'6. A rack for holding packages or cans in upright stacks comprising a backing member adapted to be disposed in a vertical plane, a plurality of parallel horizontally extending anchor rails on said backing member, a plurality of side-wall-forming panels, cooperating strucflture on said rails and said panels to hook together when the parts are in one position of transverse adjustment for anchoring said panels in vertically disposed parallel spaced relationship at various points longitudinally of said anchor rails and to release said cooperating structure from hooked-together engagement when the parts are moved relatively to a second position of relative transverse adjustment, means on the front edge of said panels at least partially spanning the space between the adjacent panels to cooperate therewith in forming vertically extending channels for receiving packages or cans in stacks, said partial spanning means being cut-out to define inlets at the top of said channels for loading the same and outlets at the bottom for removing packages or cans and rollers on each of said panels, the rollers on adjacent panels on said backing member being axially aligned to form abutments adjacent the bottom of the channels formed between the said adjacent panels lightly to wedge-the lowermost package or can in the stacks in said channels against said backing member, said rollers cooperating with the said outlets of said channels to limit removal of packages or cans from said channels to one at a time only, such one being the lowermost in the stack in said channel.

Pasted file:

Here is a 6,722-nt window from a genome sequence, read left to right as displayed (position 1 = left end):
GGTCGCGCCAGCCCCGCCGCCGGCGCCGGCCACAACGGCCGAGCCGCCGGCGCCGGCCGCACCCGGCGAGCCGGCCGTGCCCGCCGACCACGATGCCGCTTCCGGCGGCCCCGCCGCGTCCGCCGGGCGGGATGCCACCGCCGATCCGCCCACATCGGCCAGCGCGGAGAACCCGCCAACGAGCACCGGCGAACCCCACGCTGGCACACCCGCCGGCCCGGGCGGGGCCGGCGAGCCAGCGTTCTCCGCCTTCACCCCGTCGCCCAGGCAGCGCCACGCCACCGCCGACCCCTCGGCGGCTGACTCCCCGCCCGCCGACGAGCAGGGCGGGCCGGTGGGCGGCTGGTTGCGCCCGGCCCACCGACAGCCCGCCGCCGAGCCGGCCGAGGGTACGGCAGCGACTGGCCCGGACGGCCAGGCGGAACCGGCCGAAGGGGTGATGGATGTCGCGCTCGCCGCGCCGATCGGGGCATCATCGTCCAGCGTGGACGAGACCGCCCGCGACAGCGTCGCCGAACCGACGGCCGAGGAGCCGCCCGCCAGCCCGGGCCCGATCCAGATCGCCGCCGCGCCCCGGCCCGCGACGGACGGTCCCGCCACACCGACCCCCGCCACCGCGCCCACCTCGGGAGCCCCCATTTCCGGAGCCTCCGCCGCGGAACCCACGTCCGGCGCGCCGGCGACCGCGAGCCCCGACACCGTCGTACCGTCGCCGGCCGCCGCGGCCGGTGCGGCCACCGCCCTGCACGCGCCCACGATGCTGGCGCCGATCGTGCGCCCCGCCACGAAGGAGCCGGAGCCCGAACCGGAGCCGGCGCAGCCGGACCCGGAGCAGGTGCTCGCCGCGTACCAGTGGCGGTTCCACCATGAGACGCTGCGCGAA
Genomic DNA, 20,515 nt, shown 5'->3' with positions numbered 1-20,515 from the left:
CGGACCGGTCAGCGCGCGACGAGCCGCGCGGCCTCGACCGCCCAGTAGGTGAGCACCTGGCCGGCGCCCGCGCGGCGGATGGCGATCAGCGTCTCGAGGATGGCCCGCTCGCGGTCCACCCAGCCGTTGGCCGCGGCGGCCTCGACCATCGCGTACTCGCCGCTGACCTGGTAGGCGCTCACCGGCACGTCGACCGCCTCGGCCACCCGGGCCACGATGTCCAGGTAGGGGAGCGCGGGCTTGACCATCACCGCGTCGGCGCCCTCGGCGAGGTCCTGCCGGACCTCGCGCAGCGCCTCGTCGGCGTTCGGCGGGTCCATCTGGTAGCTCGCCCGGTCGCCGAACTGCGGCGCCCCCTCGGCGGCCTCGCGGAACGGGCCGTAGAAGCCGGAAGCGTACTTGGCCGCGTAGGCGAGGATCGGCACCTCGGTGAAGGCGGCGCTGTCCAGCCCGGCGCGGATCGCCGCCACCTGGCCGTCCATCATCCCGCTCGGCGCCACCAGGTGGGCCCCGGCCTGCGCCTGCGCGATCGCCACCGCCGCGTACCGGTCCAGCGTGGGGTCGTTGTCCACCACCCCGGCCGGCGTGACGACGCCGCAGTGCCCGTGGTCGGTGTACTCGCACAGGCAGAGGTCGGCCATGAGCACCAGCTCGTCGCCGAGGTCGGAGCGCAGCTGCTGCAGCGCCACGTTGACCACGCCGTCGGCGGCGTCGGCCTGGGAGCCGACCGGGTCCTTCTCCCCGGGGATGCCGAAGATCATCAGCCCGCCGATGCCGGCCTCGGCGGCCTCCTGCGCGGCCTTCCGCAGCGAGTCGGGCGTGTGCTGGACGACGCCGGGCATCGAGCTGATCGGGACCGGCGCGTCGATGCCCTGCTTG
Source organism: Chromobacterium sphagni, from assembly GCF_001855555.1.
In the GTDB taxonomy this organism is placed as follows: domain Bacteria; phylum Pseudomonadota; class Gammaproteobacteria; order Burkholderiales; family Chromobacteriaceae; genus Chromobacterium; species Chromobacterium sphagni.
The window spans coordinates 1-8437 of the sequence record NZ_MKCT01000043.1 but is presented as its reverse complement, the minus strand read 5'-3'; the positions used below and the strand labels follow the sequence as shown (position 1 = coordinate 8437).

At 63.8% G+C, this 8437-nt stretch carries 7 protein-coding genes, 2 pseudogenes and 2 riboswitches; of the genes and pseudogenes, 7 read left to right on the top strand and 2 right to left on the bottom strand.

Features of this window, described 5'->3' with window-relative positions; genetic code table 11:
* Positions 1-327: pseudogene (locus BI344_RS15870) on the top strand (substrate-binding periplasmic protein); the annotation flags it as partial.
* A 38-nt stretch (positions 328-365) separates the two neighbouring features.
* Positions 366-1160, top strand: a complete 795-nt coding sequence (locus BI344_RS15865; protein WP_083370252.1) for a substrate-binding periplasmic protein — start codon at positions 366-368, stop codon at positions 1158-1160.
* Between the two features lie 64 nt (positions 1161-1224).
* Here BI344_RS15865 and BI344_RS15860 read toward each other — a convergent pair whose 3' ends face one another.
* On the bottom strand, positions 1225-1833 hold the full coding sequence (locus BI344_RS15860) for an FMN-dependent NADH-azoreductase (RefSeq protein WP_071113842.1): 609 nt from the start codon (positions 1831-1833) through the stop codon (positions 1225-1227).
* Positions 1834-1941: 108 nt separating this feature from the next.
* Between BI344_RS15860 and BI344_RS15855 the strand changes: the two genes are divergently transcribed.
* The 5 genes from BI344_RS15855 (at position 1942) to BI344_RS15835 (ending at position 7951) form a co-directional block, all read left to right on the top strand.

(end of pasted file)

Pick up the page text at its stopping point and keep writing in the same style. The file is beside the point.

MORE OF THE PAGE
7. A rack for holding symmetrically shaped packages or cans in upright stacks'comprising a backing member, a plurality of anchor rails arranged in three or more vertically spaced parallel horizontally extending rows on said backing member and each having longitudinally extending edges outwardly ofiset from the flat side of said back-- ing member so that the immediately adjacent rails in said rows of rails have opposed oilset edges, said opposed edges being uniformly notched so that corresponding notches in each pair of opposed offset edges in said plurality of rails are vertically aligned, a plurality of substantially duplicate side-wall panels including structure along at least the upper and lower ends of the rear edges of said panels loosely to engage in and hook behind any preselected pair of opposed notched offset edges when: said panels are in one position of transverse adjustment relative thereto for anchoring said panels to said backing: member and to be releasable from engagement with one: of said offset edges when said panels are at another posi-- tion of transverse adjustment relative to said offset edges; so that said panels may then be canted to a position to: